Sludge Watch ==> Cities, utilities, farmers criticize new US sewage rule

M Reilly maureen.reilly at sympatico.ca
Tue Dec 21 19:26:20 EST 2004




 Cities, utilities, farmers criticize new sewage rule


By MIGLENA STERNADORI of the Tribune’s staff
Published Tuesday, December 21, 2004
A slew of critical letters has poured into the Missouri Department of
Natural Resources in response to the agency’s assessment of the cost of more
stringent water-quality standards.

Prodded by the federal Environmental Protection Agency, DNR is proposing a
rule that would require many public and private sewer operators to disinfect
effluent discharge into many Missouri streams and lakes.

The requirement would apply to "classified" waterways that now have uses
such as boating and watering for livestock. The goal is to make these
streams and lakes, if they are deep enough, usable for fishing and swimming.
Such recreational activities require water that’s free of pathogens found in
sewage.

An association of Missouri cities has said that DNR’s effort to make changes
to the water-quality standards is good in principle but that the agency’s
assessment of the effects of such changes is inadequate.

"We believe the current version of the regulatory impact report sets a poor
precedent for future environmental rulemaking in the state," the Urban Areas
Coalition said in a letter to the resource agency. The coalition includes
the city of Columbia.

A DNR report made public last month estimated that disinfecting effluent
from more than 900 public and private sewer operators would cost about $305
million, not including subsequent annual costs for maintenance and operation
of disinfecting equipment.

The report was open for public comment until Thursday. DNR released copies
of comments it received at the Tribune’s request.

The Urban Areas Coalition says the impact assessment fails to describe the
economic costs of the proposed rule and identify all sewer operators that
would be affected by it. The report also "relies on subjective and
inappropriate statements when describing environmental benefits," the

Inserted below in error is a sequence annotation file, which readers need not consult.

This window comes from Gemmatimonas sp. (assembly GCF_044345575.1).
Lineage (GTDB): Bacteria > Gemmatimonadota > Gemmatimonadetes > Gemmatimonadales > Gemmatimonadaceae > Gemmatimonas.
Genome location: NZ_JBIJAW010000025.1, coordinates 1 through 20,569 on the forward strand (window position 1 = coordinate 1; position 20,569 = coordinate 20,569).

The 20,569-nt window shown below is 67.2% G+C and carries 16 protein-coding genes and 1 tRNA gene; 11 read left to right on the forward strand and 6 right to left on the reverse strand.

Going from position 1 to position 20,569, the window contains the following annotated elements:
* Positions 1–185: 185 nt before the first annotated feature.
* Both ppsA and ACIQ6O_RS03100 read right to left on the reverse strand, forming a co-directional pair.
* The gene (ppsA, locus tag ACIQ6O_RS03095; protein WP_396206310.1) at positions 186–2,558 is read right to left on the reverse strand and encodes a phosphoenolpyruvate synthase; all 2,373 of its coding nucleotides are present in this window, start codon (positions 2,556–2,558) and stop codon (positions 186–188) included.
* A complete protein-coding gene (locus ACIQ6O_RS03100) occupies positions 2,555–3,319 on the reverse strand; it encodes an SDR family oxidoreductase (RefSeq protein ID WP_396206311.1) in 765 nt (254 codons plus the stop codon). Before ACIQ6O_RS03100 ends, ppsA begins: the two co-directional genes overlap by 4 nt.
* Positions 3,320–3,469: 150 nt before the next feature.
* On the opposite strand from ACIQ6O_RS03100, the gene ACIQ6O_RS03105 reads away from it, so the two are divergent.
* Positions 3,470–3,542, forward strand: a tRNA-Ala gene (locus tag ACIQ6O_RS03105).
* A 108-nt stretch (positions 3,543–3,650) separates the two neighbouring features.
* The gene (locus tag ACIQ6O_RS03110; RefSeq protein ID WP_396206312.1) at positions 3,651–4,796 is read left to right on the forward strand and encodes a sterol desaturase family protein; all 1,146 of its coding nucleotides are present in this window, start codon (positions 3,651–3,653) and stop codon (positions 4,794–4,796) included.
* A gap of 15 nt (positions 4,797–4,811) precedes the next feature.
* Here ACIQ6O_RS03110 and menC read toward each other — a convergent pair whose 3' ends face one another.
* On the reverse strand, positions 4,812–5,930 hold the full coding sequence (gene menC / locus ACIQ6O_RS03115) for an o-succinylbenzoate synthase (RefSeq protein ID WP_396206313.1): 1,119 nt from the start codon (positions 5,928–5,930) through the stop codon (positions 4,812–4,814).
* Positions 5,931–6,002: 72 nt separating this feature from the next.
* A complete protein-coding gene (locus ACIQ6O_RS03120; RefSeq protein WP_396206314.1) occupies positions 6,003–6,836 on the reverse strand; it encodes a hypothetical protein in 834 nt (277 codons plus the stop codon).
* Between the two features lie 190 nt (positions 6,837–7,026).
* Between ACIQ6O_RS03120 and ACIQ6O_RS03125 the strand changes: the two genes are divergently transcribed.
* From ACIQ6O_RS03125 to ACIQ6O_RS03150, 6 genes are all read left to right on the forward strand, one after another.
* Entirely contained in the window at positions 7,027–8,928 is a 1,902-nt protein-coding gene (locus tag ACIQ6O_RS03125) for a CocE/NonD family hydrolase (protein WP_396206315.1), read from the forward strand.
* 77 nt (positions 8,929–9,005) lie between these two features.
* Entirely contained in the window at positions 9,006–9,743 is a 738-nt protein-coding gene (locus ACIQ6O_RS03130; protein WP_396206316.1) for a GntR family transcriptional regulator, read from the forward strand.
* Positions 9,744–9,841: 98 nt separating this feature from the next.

coalition’s letter said.

Other cities in the group are Kansas City, St. Joseph, Moberly, Jefferson
City, Independence, Macon, Springfield and Joplin. The two biggest
wastewater operators in the state, the Metropolitan St. Louis Sewer District
and the Little Blue Valley Sewer District in Kansas City, also are in the
group.

The Missouri Farm Bureau Federation and Missouri Chamber of Commerce also
filed blistering remarks.

The chamber said DNR "fails to present a cogent reason" to designate all
waters with beneficial uses for fishing and swimming.

The report "does not identify any tangible benefits to justify its enormous
costs" and "does not identify and consider a reasonable number of regulatory
alternatives," the chamber said.

The Farm Bureau expressed concern that hundreds of private and public
entities operating near 22,000 miles of classified streams and 300,000
classified lakes could be affected by the new rule.

"Therefore, the potential costs associated with the proposed amendments have
been grossly underestimated," the Farm Bureau said.

Two private companies, St. Louis-based Scott Consulting Engineers and the
Jefferson City-based law firm Newman, Comley & Ruth, were also unhappy with
DNR’s assessment.

A law firm that represents the Missouri Ag Industries Council took issue
with the proposed protection of small streams that flow only after storms.
The new rules would be "overprotective and impose a severe economic burden
on small business," the law firm said.

Tom Ratermann, manager of the Boone County Regional Sewer District, said the
district would be affected by the new rule, though he declined to discuss
it. The sewer district operates dozens of wastewater facilities.

Kerry Cordray, a DNR spokesman, said the agency plans to respond in writing
to all comments, and an analysis of their content is ongoing.

"It’s too early for us to make any substantive comment on the comments,"
Cordray said, adding that, based on the received input, DNR employees are to
decide whether to recommend to the Missouri Clean Water Commission any
changes to the proposed water-quality standards.

The clean water commission will meet next on Jan. 5 in Columbia.

Missouri is one of the few states in the nation not requiring disinfection
of effluent and enforcement of the so-called fishable/swimmable goal
outlined in the Clean Water Act in the 1970s.

A lawsuit by the Missouri Coalition for the Environment has prompted the
upcoming changes to the water-quality standards.

Many sewer operators are expected to apply for exemptions from the new rule
by arguing that streams into which they discharge are not deep or safe
enough for recreation.



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Reach Miglena Sternadori at (573) 815-1709 or mmsternadori at tribmail.com.
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